It’s not difficult to become completely taken by The Luminous Sea based on the cover alone, which of course they tell you not to judge books by, but here is a secret for you: I do in fact judge books by their covers. Well, maybe not judge exactly. But I am definitely a sucker for a well-designed and beautiful book cover and this one might be the most beautiful I’ve ever seen.
The premise of this novel is a relatively simple one, yet we quickly find out that simplicity is deceiving. Vivienne is a young summer student hired to study the potential reasons for the glow-in-the-dark waters in a fictional bay and area of Newfoundland. One evening while out on the water taking samples she catches a creature unlike anything ever seen before, brings it to the lab where she works, only to have her discovery taken over by other researchers whose motives may not be as pure as they should be.
I would like you all to know that from the moment the fish creature landed in Vivienne’s boat, I had made up my mind that I would die for her. The fish creature. Well, for both of them, really. And the entire book had me holding my breath, waiting to see if I needed to jump in, somehow, and rescue them.
The Luminous Sea is a short-ish novel, under 250 pages. By all rights I should have been able to finish it in a day or two. Between commuting. lunch hour reading, and after work reading, I usually consume a lot of pages in a few days. But this book. This book I had to take in small doses, doling it out to myself as a reward for completing a task. It was something to be savoured in the early evening sitting on the deck after dinner with a glass of wine. A chapter or two at a time, no more. This story demanded to be drawn out, to let the words – the beautiful, evocative words – settle in my head and my heart. I needed time to process each magical phrase, to allow the imagery to wash over me.
I realize I am being dramatic, but there is not a lot I can do about that, I’m sorry. Read this and you’ll understand:
“The evening is calm, the ocean uneventful. The copper sea unspectacular in its beauty. Sun pennies dapple the water and Vivienne feels as if she is sitting in a bowl of shining coins worth so little they have been taken out of circulation. She eases the boat around the point and heads towards the stacks of the sunken ship, just past the lighthouse. As the sun sinks in the sky, the pennies disappear and the water regains its mundane jewel colours — emerald, sapphire, lapis, turquoise, tourmaline. The ocean extends for endless, monotonous, beautiful miles.”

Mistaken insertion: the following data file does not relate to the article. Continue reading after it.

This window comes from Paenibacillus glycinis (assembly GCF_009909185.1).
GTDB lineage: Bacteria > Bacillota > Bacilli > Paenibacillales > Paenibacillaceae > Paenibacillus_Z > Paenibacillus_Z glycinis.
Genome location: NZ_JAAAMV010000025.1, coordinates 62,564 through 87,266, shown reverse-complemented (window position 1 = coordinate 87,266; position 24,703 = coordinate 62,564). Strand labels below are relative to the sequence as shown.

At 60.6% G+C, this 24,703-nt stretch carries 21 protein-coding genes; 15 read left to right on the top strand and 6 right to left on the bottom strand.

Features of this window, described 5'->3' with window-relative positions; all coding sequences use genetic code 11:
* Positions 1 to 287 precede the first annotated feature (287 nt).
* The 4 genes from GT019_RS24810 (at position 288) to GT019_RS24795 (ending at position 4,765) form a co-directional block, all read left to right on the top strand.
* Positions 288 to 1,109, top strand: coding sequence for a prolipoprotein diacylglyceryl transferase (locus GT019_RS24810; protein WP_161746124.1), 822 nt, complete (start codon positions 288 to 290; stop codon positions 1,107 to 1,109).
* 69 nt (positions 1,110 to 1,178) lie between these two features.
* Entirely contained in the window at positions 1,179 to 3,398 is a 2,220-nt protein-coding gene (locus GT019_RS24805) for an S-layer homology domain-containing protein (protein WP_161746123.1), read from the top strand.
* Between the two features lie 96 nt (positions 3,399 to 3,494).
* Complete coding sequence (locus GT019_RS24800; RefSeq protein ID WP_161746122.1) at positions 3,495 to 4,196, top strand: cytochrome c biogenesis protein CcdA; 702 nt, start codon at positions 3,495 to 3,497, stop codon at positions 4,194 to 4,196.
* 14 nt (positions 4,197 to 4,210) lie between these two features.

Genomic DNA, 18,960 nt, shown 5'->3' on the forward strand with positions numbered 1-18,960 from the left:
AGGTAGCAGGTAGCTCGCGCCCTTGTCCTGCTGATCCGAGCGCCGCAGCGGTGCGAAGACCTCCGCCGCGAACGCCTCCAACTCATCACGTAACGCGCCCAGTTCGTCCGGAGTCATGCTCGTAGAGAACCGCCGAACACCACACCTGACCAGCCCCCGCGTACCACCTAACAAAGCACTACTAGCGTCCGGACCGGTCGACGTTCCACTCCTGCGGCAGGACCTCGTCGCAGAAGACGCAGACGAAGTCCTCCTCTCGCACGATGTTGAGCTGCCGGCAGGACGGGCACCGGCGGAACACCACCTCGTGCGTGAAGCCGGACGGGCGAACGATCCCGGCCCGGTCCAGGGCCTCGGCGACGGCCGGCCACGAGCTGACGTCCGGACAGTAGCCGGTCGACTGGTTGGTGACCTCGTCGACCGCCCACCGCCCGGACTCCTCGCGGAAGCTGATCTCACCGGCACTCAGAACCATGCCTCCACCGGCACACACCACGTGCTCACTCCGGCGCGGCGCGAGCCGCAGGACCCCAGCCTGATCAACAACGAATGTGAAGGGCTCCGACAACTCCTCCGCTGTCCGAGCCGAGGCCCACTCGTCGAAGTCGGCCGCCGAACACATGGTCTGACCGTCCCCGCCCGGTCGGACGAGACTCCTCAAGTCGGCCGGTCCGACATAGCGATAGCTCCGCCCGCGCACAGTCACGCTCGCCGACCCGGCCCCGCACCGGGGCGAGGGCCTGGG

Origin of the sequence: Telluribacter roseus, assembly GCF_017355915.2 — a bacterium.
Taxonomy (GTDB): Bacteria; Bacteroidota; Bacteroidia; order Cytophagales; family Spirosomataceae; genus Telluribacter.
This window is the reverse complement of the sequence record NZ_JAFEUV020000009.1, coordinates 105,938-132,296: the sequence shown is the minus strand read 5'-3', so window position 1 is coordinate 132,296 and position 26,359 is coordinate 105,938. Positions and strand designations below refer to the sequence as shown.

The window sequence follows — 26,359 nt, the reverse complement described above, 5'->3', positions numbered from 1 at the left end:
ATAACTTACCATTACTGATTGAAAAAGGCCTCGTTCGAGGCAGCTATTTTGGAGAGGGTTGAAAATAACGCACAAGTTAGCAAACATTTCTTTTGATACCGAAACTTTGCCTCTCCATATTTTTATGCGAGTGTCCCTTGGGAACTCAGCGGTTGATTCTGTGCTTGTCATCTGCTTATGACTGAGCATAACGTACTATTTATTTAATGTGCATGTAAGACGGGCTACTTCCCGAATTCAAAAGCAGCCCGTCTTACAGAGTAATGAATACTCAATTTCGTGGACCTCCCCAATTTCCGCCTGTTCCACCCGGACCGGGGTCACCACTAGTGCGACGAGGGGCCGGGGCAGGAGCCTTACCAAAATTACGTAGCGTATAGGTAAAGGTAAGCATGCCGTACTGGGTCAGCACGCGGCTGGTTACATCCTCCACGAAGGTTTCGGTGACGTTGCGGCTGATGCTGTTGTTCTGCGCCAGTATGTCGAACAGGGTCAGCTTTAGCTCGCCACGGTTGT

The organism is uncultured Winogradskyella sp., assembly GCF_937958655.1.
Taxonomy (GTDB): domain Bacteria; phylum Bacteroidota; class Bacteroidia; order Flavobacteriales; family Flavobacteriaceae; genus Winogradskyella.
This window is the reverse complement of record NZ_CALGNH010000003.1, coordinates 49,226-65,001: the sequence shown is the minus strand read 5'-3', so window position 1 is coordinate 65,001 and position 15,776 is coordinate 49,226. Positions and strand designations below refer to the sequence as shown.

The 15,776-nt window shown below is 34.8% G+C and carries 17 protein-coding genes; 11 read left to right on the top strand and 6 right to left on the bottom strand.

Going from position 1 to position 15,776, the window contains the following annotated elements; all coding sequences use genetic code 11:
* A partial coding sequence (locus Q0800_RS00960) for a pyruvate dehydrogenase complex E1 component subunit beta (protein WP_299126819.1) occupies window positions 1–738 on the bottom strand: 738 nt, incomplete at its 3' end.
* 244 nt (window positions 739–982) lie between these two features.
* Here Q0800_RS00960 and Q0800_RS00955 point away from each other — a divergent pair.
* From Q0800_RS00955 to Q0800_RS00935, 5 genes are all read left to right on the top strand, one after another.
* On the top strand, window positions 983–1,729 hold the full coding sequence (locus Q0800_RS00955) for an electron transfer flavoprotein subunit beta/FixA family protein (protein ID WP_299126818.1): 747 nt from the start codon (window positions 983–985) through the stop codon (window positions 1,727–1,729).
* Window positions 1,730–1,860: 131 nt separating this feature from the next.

Every line is like this, every line is beautiful.
Fog is exhaled onto the landscape by the fog dragon that lives over the far hill.
The night is described as ‘glassy’.
The sea throbs; the fish creature curls like a galaxy.
It is all too glorious.
The novel is fast-paced as well, and that is one of the reasons I slowed it down as I read it. It is so easy to read quickly because the story itself is gripping, but doing so would be like taking a train trip with only the destination in mind, being in an incredible hurry to get there, with no attention paid to the breathtaking scenery en route. And that would be a shame.
The Luminous Sea did, in fact, leave me breathless many times as I read it. The final section unravels at breakneck speed, and the ending is perfectly poignantly, perfect.
Wade into it, friends. It’s a stunning, wonderful read. And promise to let me know how much you loved it. And how much you cried.
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